Samuel Colman (1832-1920), A Glimpse into the Crevasse
Samuel Colman (1832-1920)
A Glimpse into the Crevasse: Western America
Text on image: Unidentified
Watercolor and pencil on grey wove paper
Paper size: 6 x 9"
Like so many artists who became inspired by the landscape of the West, Samuel Colman came from the East. Born in Portland, Maine, he grew up in New York City, where his father’s publishing house on Broadway was a center of activity for artists and writers. His own interest in art was fostered by this early exposure to the New York art world, and after studying for a brief time under Asher B. Durand, Colman painted throughout the 1850s and 1860s in the manner of the Hudson River School. At the very young age of twenty-two, he was named an associate of the National Academy of Design, signaling the acclaim he had already achieved. He was a founder of the American Society of Painters in Water Colors.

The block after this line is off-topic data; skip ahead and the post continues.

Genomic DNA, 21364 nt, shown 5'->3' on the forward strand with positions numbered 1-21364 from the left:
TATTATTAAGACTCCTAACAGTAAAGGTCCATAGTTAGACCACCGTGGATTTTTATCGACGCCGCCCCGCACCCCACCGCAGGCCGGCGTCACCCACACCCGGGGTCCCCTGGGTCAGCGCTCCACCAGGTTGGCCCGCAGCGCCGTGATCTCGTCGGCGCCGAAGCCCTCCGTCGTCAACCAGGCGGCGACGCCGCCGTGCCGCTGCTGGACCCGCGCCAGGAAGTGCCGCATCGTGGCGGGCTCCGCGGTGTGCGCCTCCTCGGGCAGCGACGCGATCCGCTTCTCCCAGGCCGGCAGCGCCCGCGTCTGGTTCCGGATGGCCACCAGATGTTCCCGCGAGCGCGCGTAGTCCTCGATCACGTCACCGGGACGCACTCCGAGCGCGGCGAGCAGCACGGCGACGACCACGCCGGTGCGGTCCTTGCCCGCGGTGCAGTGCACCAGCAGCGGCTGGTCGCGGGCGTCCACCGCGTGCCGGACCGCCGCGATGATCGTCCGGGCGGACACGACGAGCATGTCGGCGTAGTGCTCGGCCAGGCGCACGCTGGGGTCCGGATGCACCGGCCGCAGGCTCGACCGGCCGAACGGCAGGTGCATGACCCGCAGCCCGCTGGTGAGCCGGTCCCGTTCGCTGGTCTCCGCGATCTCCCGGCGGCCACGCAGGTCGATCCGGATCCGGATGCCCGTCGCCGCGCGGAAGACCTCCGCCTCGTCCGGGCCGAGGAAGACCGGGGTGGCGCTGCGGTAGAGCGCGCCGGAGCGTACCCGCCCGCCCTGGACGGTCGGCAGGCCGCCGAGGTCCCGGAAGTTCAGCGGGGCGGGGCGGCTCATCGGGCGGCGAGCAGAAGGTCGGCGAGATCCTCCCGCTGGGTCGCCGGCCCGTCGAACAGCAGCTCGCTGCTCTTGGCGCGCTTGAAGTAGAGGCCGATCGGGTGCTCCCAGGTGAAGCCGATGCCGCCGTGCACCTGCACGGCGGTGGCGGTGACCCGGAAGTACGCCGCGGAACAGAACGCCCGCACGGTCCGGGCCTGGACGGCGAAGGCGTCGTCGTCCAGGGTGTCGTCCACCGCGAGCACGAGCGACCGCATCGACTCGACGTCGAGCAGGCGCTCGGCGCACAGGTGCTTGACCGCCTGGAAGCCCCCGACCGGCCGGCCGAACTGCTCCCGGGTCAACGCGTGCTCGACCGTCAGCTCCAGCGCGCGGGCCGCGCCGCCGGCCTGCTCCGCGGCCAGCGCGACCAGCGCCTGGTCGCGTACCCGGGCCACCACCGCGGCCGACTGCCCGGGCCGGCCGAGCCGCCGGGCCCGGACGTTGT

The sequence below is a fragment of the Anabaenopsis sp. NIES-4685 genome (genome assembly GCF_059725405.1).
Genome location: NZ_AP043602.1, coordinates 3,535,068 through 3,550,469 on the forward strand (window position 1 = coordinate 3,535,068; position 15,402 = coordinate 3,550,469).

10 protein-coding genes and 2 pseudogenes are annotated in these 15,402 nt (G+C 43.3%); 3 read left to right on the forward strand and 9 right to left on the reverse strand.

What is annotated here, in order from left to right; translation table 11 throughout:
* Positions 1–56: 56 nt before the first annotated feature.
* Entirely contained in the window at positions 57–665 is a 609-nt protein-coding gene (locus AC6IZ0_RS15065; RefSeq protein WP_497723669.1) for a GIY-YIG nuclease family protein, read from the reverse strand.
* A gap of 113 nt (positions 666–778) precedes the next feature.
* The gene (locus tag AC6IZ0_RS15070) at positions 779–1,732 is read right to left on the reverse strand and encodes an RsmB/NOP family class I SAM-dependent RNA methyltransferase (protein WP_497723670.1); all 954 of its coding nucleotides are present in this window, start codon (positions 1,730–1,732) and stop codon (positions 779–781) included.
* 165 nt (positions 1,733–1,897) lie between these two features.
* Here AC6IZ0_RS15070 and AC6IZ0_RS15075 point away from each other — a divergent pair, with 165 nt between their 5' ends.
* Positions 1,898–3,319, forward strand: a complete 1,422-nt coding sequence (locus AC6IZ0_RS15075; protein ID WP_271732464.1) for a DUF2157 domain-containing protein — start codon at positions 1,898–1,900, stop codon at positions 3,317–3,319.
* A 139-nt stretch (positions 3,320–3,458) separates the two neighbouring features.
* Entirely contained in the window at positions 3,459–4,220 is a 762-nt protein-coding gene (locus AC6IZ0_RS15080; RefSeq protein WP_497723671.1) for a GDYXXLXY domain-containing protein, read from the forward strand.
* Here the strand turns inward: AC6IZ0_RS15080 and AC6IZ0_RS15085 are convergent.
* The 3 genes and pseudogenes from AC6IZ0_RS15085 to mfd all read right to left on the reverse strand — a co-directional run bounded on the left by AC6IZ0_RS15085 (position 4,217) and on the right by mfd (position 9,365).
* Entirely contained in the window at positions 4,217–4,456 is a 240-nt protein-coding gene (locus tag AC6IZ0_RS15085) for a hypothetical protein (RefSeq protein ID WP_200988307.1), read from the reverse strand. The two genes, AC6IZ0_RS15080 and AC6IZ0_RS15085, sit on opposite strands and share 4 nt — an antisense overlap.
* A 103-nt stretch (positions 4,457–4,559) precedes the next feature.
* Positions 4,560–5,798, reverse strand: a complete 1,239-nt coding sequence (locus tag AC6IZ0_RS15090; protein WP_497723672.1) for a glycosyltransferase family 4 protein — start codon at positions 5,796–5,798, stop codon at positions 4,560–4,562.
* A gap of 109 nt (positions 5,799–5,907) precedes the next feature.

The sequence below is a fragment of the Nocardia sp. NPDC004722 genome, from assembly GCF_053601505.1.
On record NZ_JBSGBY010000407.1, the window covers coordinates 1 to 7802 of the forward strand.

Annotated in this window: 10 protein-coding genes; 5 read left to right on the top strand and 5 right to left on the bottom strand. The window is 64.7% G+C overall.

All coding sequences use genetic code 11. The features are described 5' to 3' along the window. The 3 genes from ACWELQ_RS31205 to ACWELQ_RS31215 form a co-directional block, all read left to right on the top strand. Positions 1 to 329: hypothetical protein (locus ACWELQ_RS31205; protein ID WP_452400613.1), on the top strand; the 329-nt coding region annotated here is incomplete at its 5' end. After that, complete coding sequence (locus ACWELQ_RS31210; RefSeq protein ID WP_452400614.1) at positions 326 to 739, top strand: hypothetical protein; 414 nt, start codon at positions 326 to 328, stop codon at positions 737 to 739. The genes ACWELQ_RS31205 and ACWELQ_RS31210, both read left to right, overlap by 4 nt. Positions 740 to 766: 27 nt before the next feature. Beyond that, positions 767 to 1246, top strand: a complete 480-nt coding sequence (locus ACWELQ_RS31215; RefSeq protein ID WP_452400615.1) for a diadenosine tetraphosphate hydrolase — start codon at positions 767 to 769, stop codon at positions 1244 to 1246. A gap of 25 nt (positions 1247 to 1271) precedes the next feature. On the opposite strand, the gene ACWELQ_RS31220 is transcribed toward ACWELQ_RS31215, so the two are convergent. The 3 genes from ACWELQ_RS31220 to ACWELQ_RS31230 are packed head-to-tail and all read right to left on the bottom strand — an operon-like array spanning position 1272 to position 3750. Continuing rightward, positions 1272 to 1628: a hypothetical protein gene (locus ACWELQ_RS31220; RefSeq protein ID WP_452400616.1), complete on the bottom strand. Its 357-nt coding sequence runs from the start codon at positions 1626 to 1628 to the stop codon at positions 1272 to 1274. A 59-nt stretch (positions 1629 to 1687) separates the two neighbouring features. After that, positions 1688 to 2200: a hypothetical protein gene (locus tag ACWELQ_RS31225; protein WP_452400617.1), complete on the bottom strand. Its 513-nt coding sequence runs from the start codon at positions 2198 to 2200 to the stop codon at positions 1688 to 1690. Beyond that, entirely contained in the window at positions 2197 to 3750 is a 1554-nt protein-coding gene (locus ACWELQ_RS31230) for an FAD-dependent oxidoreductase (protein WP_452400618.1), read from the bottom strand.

In 1860, Colman departed for Europe to broaden his artistic repertoire. He visited France, Italy, and Switzerland, and was one of the first American artists to paint in the more remote locales of Spain and Morocco. But it was when he first traveled to the American West, in 1866, that he found one of his greatest sources of inspiration. Spurred by the sights and expanses of the West, in the mid-1880s Colman began a series of trips out west in search of landscape subjects such as this one. The quiet but monumental beauty that he witnessed, and captured on paper, represents a quintessential visionof the American spirit as embodied by the country’s vast landscape. Alongside Moran, Colman is regarded as preeminent among those who depicted the West’s geological wonder in the nineteenth century.
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